While replicating successful programs can be an efficient way to enable partner success, experts advise caution. Not all partners are created equal, said Barton, and what works for one organizations may not align well with other sellers.

Creating different programs for partner types can enable them to better align their capabilities with the vendor’s goals.

Vendors must be vigilant in reviewing their partner programs to ensure that they are fully aligned with their overall goals, can be easily adopted by their partners, and most importantly, maximize customer satisfaction.


“Many organizations work with channel partners quite frankly to reach markets they may not normally have had access to.” 


Myth Two: Partner Relationships Are Everything 

While it’s been a long time since the occasional round of golf and a three-martini lunch were enough to keep a vendor-partner relationship going, many companies have failed to recognize that their partners are looking for so much more.

To effectively recruit and retain high performing partners, vendors need to start with a clearly defined corporate strategy for their channel program. And if companies are indeed going to rely heavily — if not exclusively — on their partners to drive their business, they need to establish a channel-first approach, one that is driven from the top down, and clearly becomes a part of the company’s DNA.

To enhance the partner experience, companies need to ensure that every employee understands the value of collaborating with the channel. When a strategy isn’t clearly defined and communicated both internally and externally, it will always lead to channel conflict, said Meredith. “The channel conflict will quickly diminish your brand’s reputation within not only the channel community, but potentially with your end customers,” she added. “You don’t want to ever impact those end-customers nor do you want to impact your channel.”

Internal marketing teams that are not aligned with channel programs are missing out on their most important message amplification tools. Partners who are denied easy access to the brand’s important marketing message often craft campaigns that can create confusion in the market.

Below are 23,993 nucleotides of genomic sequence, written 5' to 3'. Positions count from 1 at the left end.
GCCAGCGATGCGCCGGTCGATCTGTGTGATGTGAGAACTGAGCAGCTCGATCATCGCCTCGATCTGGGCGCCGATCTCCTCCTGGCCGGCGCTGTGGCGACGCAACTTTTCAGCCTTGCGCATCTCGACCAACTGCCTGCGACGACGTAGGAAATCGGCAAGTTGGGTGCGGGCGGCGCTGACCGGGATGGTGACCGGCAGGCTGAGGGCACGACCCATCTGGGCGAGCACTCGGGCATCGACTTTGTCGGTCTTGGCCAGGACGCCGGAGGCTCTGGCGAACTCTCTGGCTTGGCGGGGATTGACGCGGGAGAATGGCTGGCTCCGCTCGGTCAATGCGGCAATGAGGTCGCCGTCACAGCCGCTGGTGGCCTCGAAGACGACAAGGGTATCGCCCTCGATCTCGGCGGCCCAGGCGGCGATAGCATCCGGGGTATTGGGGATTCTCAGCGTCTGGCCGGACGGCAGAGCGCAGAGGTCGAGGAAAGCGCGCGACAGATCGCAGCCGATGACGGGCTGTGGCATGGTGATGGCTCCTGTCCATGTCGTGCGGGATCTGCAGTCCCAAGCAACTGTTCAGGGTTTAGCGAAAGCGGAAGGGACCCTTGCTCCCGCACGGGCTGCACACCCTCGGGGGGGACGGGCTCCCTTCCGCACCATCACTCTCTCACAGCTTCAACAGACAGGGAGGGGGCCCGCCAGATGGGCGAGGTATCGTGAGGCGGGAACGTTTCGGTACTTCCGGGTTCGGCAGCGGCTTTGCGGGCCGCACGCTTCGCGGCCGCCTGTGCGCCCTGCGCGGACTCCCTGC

“You not only need the actual step-by-step top-down approach of getting the buy-in from top executives. You also need the operational support, the marketing support, all of the elements that you would build into a partner program.“ 


Partner Recruitment: Choose Wisely

Successful relationships with partners are better ensured when vendors take the time to carefully choose the companies they recruit for their programs. Foremost, vendors need to determine if a prospective partner is prepared to offer their product, solution or service. If not yet ready, it’s important to determine a timeline for when partners will be ready to adequately represent the vendor, emphasized Barton.

Vendors also need to understand how partners compensate their employees. Under-compensated sellers simply won’t give a brand their best effort. Vendors must examine a prospective partner’s base of customers, making sure it’s sufficiently solid to reliably generate sales soon and in the future.

For vendors to remain sufficiently nimble to succeed in evolving markets, it’s vital to find partners that express a willingness to adapt their businesses to better represent the vendor. Sellers that are eager to participate in business transformation training are likely to become long-term, dedicated partners.


Partner Personas 

Creating a documented partner persona can help vendors developing new programs recruit and select partners more efficiently. Aligning the details of that persona with a joint business plan and milestones can help to ensure that vendors select the right partner to accelerate their success.

It’s vital to invest in the right partnerships and ensure that all partners are in growth mode to avoid the classic situation in which only 20% of the partners are providing 80% of the revenue, said Barton.


“Creating a documented partner persona can help vendors developing new programs recruit and select partners more efficiently.”


When vendors and partners share a vision for growth, communication is clear and concise, and KPIs are mutually determined, both entities can hold each other accountable for the program’s success.